A Community Devoted to the Preservation and Practice of Celestial Navigation and Other Methods of Traditional Wayfinding
From: Greg Rudzinski
Date: 2015 Nov 20, 08:16 -0800
The whole horizon has a very large working field of view. This is advantageous when a fast sight on the Sun becomes necessary such as in rough weather or when the Sun is in and out of the clouds. A real convenience on a small craft. The down side is that checking index error by horizon alignment is made difficult as are horizontal sextant angles. The split mirror is more demanding in that the body needs to be center field. The big advantage of split mirror comes into play when trying to observe dim stars and faint horizons where the extra light from a fully reflective surface can mean the difference between success or failure to observe. When using the whole horizon mirror I prefer a x4 scope or less and with a split mirror a x4 scope or more and especially with the 7x35mm scope. On artificial horizon observations I go with a split mirror and x2 scope or sight tube.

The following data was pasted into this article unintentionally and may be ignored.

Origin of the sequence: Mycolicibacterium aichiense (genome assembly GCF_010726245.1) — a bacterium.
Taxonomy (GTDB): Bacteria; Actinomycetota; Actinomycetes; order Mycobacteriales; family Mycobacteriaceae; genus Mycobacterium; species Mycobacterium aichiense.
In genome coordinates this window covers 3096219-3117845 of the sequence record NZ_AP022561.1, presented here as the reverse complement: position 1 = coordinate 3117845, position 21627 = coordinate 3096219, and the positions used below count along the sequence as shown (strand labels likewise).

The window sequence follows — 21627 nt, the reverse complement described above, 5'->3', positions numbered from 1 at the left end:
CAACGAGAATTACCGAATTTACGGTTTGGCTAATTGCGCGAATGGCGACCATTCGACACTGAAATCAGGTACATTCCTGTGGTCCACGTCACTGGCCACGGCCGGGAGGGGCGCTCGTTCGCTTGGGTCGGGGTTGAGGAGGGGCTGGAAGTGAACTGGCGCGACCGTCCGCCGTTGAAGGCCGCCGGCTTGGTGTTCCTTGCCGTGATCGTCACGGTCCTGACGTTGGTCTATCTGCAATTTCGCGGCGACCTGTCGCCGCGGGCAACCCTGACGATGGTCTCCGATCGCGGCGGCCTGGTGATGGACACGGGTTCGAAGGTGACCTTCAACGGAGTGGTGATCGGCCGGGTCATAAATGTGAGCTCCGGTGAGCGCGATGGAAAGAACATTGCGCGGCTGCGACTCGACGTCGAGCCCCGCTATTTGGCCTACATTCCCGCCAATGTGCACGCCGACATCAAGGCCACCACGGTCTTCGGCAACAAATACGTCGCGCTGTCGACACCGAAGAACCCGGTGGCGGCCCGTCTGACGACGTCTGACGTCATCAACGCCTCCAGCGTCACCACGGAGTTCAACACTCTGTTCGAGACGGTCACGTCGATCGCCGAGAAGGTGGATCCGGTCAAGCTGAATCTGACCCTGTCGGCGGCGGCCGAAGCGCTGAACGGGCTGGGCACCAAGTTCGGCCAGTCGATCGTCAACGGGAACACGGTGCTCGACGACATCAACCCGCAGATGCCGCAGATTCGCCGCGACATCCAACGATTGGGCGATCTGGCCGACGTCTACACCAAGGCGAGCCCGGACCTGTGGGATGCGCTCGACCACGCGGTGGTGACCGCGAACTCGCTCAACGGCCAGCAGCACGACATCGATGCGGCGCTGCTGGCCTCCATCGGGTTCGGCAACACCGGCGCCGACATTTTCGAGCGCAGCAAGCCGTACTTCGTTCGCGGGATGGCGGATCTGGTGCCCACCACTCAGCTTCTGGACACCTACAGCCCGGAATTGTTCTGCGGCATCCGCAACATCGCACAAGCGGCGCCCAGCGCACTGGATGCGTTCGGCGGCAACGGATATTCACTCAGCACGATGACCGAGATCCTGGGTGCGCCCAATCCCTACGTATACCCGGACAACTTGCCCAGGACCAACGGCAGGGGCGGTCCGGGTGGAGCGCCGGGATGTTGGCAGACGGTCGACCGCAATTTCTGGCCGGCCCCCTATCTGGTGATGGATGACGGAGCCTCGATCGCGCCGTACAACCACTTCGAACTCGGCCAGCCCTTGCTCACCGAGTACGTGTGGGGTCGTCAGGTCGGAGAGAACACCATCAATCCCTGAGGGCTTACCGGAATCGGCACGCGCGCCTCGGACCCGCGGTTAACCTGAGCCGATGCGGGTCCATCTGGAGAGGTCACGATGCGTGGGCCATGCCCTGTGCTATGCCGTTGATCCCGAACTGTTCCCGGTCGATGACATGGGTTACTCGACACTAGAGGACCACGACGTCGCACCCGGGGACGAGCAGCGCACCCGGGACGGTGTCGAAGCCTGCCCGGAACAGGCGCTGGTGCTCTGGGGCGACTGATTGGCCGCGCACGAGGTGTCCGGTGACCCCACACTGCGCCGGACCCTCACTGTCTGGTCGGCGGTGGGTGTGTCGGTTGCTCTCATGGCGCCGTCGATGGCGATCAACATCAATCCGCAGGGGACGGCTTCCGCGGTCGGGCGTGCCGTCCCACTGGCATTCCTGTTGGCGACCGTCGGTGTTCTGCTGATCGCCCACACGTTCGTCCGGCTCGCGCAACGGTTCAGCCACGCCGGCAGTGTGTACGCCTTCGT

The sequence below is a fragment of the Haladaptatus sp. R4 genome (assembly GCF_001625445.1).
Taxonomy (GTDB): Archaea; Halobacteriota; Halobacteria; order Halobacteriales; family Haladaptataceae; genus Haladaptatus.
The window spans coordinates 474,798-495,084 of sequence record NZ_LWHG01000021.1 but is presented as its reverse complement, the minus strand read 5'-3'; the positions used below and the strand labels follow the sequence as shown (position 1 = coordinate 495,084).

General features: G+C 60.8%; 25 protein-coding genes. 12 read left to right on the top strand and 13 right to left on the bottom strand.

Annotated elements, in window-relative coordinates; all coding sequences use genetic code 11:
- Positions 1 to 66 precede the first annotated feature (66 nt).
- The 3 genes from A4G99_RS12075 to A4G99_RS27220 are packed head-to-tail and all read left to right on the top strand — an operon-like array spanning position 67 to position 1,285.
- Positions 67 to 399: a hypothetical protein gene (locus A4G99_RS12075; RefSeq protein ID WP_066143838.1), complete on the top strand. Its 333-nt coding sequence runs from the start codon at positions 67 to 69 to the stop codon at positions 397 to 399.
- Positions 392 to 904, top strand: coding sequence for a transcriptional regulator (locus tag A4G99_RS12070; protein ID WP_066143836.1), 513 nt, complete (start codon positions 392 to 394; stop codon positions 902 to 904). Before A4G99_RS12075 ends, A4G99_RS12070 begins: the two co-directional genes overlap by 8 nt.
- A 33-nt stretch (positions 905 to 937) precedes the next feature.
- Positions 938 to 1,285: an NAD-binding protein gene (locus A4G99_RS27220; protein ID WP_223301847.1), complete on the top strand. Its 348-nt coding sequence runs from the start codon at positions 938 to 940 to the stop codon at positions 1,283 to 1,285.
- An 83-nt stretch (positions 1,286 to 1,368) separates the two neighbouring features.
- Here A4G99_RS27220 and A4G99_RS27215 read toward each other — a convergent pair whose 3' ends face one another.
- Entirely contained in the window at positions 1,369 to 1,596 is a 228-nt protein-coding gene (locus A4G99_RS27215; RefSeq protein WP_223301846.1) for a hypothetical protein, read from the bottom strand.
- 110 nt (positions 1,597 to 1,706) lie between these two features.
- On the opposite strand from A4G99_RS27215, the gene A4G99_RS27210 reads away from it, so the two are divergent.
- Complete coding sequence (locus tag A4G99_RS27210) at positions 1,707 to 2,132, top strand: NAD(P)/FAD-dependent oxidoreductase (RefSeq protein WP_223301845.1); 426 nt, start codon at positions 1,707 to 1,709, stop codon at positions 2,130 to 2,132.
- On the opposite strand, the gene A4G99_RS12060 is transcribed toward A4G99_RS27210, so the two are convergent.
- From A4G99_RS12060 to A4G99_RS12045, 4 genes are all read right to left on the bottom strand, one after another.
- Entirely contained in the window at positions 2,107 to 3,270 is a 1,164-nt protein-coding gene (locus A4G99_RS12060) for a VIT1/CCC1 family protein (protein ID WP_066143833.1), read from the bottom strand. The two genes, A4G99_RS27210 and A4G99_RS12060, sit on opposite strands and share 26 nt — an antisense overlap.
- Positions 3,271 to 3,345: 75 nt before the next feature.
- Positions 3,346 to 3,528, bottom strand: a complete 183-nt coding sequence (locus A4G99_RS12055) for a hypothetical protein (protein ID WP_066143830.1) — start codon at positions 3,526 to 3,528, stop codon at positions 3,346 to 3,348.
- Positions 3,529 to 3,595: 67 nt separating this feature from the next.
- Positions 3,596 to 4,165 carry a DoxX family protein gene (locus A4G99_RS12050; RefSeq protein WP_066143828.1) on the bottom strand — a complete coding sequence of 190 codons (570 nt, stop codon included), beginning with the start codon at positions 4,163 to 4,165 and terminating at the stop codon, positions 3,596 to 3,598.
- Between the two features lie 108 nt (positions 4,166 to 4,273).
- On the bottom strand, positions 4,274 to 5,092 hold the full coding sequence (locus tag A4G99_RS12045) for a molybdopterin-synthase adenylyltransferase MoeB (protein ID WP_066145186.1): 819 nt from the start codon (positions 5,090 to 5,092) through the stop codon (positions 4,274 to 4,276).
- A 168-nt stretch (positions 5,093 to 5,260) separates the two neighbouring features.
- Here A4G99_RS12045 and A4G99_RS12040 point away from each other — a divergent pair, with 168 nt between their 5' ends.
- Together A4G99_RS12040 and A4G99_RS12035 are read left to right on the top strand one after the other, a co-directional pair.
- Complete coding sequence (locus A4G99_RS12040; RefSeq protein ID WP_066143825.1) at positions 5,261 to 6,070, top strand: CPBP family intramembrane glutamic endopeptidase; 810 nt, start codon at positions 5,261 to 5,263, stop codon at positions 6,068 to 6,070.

From: Samuel L
Date: 2015 Nov 20, 05:28 -0800